The Port Washington Water District (PWWD) is set to receive approximately $18 million in grant funding from New York State. This funding will help offset a portion of the district’s costs for emerging contaminants like 1,4-dioxane. In December, New York State Governor Andrew Cuomo announced that the state’s Environmental Facilities Corporation would dole out more than $120 million in grants aimed at helping Long Island water districts treat these emerging contaminants.
“By investing in improving our state’s water infrastructure, we are laying the foundation for regional growth and prosperity while also protecting our natural resources,” Cuomo said in a statement. “These investments in our communities will help ensure residents in every corner of the state have access to safe, clean drinking water, helping to build a stronger New York for all.”
“The Port Washington Water District would like to thank Governor Cuomo and the New York State Legislature for generously allocating this grant funding,” PWWD board of commissioners chairman David Brackett said. “This grant will help fund a portion of the infrastructure needed to treat emerging contaminants in our water supply further solidifying our treatment capabilities for decades to come.”
According to the Environmental Protection Agency (EPA), 1,4-dioxane is a synthetic chemical produced as a byproduct in paint strippers and antifreeze, among other products and it is found in many household cleaning and beauty products. The EPA calls 1,4-dioxane a “likely” carcinogen. No federal regulations on 1,4-dioxane levels are currently in place, but the EPA health advisory for the chemical is 0.35 ppb. Cuomo signed legislation banning the sale of cleaning products containing 1,4-dioxane in the state on Dec. 9.
The district, along with several other water providers on Long Island, has also filed litigation against manufacturers of these emerging contaminants as an additional means of recouping the high costs associated with the facilities, technology, monitoring, operations and maintenance necessary for effective treatment.
“The idea is that the public shouldn’t have to bear the cost of removing chemicals they didn’t put in the water,” Katie Jones, an attorney at Sher Edling LLP, a California-based law firm representing many of the communities, said. “The responsibility falls on the company that manufactured the chemicals, marketed and promoted their use all while knowing about its risks to human health and about how long it stays in the environment.”
Additionally, a portion of the funding will allow the district to pay off a portion of the $16.1 million bond, which was recently taken out by the district to build three new treatment facilities. These new facilities will include the installation of a new treatment technology called Advanced Oxidation Process (AOP), the only approved method to remove 1,4-dioxane and any potential treatment byproducts from the drinking water. The AOP systems will remove the contaminants in wells where the level of 1,4-dioxane detected exceeds 1.0 part per billion (ppb) a maximum contaminant level approved by the New York State Department of Health last summer. These new facilities will also include a Granular Activated Carbon (GAC) filtration system, an industrial-sized carbon filter that is used in tandem with the AOP treatment.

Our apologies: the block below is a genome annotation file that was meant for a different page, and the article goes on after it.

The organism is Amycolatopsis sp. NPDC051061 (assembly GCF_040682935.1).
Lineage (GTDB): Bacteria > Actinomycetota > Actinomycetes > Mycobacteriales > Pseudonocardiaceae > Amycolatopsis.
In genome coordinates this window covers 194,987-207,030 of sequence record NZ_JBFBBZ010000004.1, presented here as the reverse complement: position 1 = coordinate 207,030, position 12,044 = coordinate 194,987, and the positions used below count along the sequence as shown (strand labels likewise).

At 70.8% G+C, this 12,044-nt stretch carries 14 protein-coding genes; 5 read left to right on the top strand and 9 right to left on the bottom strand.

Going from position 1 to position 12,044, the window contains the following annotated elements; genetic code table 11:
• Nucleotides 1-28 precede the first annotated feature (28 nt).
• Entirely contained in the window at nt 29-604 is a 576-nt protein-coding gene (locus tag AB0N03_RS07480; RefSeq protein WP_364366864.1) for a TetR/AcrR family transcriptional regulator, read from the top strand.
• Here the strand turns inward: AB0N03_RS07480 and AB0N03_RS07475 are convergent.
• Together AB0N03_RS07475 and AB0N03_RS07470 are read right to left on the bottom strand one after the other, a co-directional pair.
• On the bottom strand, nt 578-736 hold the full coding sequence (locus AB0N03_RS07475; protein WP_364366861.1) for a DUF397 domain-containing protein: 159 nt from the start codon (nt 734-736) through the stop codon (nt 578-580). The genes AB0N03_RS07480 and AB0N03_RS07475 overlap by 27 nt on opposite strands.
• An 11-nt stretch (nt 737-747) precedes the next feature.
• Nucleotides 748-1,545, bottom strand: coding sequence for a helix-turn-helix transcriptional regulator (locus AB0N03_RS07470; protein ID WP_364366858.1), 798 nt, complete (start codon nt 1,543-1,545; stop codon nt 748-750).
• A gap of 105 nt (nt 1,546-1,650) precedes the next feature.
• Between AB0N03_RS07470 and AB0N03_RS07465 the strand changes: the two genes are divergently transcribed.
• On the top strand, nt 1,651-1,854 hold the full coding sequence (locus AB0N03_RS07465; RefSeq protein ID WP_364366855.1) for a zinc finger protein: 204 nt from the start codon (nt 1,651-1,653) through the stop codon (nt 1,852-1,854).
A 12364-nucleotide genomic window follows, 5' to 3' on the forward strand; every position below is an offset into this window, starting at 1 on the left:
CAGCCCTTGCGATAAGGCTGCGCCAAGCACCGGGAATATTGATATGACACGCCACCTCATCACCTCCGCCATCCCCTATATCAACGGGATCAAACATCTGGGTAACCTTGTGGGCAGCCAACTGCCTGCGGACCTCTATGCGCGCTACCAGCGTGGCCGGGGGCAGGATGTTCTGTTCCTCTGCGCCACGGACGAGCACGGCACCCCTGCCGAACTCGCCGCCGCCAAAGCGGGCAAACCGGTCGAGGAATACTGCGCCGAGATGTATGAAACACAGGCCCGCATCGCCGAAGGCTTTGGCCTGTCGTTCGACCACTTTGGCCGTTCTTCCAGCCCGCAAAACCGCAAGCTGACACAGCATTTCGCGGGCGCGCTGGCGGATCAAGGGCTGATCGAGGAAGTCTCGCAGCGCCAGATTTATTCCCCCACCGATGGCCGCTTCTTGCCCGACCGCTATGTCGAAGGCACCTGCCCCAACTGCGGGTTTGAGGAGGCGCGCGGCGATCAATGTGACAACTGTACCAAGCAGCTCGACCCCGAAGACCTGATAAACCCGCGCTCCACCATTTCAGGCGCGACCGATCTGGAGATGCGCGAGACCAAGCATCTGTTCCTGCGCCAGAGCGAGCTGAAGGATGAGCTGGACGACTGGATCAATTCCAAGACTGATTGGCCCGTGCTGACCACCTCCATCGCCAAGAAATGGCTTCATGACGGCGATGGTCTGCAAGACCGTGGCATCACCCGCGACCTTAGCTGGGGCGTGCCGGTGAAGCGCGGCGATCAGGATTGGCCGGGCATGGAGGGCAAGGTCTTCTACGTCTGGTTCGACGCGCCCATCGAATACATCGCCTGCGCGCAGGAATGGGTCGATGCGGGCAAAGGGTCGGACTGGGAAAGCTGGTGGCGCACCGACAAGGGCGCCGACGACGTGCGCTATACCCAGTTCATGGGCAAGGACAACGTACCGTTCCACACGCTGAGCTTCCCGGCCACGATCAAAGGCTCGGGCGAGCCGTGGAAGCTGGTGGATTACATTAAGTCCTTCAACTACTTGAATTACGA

Water districts in the state have three years to set up 1,4-dioxane filtration systems in wells exceeding the maximum contaminant level. The 23 total grants given out to Long Island water districts, which range from $42,000 to more than $14 million, fund at most 60 percent of the estimated cost of setting up the necessary number of AOP systems in each district. The Port Washington Water District’s funding comes as water providers across Long Island and the State prepare for the new standards of Maximum Contaminant Levels (MCL’s) for water contaminants, which will soon to go into effect.
“What this grant will do is allow us to pay back the bond and help offset the costs of this vital work to our residents,” Port Washington Water District Commissioner Peter Meyer said. “We are grateful to have the state as a dedicated and committed partner in the fight against contaminants such as 1,4-dioxane.”
“We appreciate the state’s leadership and these resources, and we recognize that they will help water providers begin to address the enormous challenges and costs posed by emerging contaminants,” said PWWD Commissioner Mindy Germain. “But the fact remains that these are New York taxpayer dollars being spent on a problem that chemical manufacturers knowingly caused. Our lawsuit aims to put that financial responsibility back where it belongs—on those companies.”
For more information, call the PWWD at 516-767-0171 or email email@example.com or visit www.pwwd.org. To receive regular updates from the Port Washington Water District, sign up for email updates on the district’s homepage.
—Additional reporting by Mike Adams